Celebrating Aawambo culture with Omagongo

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With its rounded crown the Omugongo, or marula tree, is the most conspicuous tree at homesteads and in fields in Owamboland. Celebrated in praise songs and poems, it is by far the most important fruit tree in the area and is even protected by customary law. Its pivotal role was recognised when the Oshituthi shomagongo (Marula Fruit Festival) was inscribed in the UNESCO Representative List of the Intangible Cultural Heritage of Humanity in 2015.

 

Text and Photographs Willie Olivier

No other tree plays as important a role in the social and economic life of the Aawambo. What makes the marula tree truly remarkable and unique, though, is that virtually every part of it can be used.

FROM FRUIT TO JUICE TO DRINKS

The ripe fruit has a sweet-sour taste and can be eaten fresh or made into jams and jellies. But it is especially known for its use in producing omagongo, a refreshing wine made from the fermented juice of the marula.

The plum-sized fruits are usually produced from late January to April or May. When still green they drop to the ground and are left to ripen for two to four days. Women and young girls from the surrounding homesteads are invited to collect the fruit in piles under each tree and to sort them according to quality. Each tree’s fruits have a distinctive taste and are not usually mixed, except during years of poor harvest.

The extraction of the juice takes place in the morning and is a social event for the women. Singing, telling jokes and catching up on gossip, this tradition is an important occasion for them to teach the production process to the next generation.

The women use the sharp edge of a cow’s horn to pierce the fruit’s leathery skin and then twist around the nut. The juice is squeezed by hand into a clay pot, which is then covered with a cloth and stored in a cool, dry place to ferment for up to four days. The fermentation of the sweet fruit, however, takes longer. The alcohol content is usually between 4% and 4.5%. And of course, the ‘owner’ of the tree from which the fruits came will be compensated with some of the juice produced.

Omagongo is brewed by most families and the first brew was traditionally presented to the king or chief first. It is served to visitors and friends, and at weddings and other special occasions. Stored under the right conditions the omagongo can still be enjoyed after nearly a year.

For the teetotalers there is a marula juice alternative. When water is added to the squeezed fruit and left overnight, it produces a refreshing beverage called oshinwa, which is enjoyed by children and women.

NUTS, OILS, SKINS AND SHELLS

Rich in protein, with an oil content of 46% and tasting like walnuts, the kernels of the marula nut are eaten raw, roasted, or pounded in a mortar to extract the oil. The highly prized oil is presented to visitors as a gift. It is used during weddings, celebrations and feasts, and as body oil by women. It is served with various dishes or used in the preparation of food. The eedi (oil cake) that is left is also added to food or eaten as a snack. It is an important food supplement for elderly people who can no longer cultivate large omahangu fields.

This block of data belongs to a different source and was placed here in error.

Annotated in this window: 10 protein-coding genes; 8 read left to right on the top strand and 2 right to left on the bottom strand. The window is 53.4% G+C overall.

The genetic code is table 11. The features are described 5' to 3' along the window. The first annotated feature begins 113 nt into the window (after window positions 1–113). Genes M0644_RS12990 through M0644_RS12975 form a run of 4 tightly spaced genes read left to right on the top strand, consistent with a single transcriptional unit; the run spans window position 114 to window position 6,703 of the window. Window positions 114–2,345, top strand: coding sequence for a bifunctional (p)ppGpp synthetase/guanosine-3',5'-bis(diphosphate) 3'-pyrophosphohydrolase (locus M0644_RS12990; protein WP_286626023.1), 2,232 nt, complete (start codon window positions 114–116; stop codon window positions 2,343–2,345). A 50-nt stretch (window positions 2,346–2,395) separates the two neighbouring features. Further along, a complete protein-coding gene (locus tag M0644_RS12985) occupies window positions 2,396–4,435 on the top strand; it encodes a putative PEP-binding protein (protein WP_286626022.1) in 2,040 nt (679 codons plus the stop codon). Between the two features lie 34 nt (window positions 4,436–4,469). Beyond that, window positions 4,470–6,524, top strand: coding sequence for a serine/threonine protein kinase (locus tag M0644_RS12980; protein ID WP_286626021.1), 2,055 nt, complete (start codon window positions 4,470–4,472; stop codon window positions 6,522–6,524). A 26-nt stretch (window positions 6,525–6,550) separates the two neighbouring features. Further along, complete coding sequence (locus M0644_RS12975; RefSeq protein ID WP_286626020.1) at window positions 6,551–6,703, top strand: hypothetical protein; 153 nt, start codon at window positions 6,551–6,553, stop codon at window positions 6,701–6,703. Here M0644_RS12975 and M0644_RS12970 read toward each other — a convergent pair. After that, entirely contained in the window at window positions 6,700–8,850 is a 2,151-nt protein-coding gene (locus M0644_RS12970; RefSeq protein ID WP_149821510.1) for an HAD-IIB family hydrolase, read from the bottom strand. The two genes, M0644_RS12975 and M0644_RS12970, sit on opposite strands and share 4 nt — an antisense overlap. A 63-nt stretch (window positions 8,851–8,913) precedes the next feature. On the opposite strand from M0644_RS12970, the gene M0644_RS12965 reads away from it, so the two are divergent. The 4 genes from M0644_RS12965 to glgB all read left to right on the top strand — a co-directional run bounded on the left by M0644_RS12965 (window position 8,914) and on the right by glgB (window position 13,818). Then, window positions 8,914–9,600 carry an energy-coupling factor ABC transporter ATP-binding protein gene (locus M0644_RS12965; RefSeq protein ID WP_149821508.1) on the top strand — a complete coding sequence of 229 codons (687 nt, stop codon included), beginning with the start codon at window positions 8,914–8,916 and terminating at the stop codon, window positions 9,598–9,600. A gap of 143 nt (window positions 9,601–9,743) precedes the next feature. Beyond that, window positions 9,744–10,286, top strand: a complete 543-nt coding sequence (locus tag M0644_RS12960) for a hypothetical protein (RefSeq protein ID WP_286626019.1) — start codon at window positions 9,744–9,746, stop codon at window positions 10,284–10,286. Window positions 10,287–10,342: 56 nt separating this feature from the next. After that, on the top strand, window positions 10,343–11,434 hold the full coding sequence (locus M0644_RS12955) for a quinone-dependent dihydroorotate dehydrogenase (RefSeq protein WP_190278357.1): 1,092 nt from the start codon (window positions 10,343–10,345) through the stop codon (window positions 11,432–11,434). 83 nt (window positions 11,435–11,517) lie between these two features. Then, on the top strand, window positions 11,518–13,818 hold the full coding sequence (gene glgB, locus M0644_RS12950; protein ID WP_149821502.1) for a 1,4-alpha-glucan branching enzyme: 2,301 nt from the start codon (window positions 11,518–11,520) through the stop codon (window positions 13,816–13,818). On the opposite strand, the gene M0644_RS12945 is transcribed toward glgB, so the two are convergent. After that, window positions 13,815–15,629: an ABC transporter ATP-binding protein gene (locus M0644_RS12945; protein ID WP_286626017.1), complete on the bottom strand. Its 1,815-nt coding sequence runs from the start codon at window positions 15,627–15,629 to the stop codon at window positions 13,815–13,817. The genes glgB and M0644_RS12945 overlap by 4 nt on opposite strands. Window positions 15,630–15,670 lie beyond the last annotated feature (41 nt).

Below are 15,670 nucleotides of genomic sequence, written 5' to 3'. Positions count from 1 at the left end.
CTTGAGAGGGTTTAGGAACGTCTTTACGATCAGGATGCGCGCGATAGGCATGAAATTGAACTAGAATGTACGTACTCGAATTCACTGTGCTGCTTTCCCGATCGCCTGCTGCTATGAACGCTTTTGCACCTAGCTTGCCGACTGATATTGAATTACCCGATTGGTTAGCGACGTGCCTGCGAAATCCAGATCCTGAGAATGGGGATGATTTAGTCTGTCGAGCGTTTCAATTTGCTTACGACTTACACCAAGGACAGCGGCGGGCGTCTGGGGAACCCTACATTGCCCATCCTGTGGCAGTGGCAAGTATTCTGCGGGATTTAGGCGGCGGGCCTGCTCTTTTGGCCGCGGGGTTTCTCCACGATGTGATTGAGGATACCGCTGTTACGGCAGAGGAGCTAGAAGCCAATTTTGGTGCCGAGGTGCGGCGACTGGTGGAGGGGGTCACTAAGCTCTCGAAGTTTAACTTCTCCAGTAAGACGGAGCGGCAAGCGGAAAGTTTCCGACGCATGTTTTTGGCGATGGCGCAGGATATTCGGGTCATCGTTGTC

The nuts are dried in the sun, then stored and processed after the main harvest. They are opened by holding them on an upturned axe blade and striking them with a wooden stick. Two or three kernels are extracted with a needle or a flattened nail.

With their rough surface the shells of the nuts are used as a substitute for sandpaper, and as the moving pieces (“cattle”) in the popular Owambo game owela. They are also used as a substitute for firewood.

During the process of extracting the marula fruit’s juice, its skins are set aside in separate piles to be used later as a supplement for livestock feed, especially in times of drought, and as a fertiliser for the crop fields. Then there are the leaves and branches of the tree, which are chewed as a remedy for coughs, or brewed to make a tea.

TOP TO BOTTOM

The author enjoying omagongo with Tate John Nekwaya in the latter’s olupale (reception area).

A clay pot filled with omagongo, alongside the traditional cup used to drink it. Omagongo is the fermented beverage made from the marula tree’s fruit.

The 2019 Oshituthi shomagongo was hosted by the Ongandjera traditional authority. The next festival is in 2020 and will be celebrated in Omabalantu.

Ceremonies at the start of the marula season were traditionally celebrated separately by the eight Aawambo communities until 2001, when the first combined ceremony was held in Ongandjera. The two-day ceremony is a celebration of the cultural heritage of the Aawambo. It preserves century-old traditions and indigenous knowledge, and unites the eight Aawambo communities. The program includes cultural performances as well as the narration of stories around the fire about the festival’s history and the history of the hosting community.

 

This article was first published in the Spring 2019 issue of Travel News Namibia.

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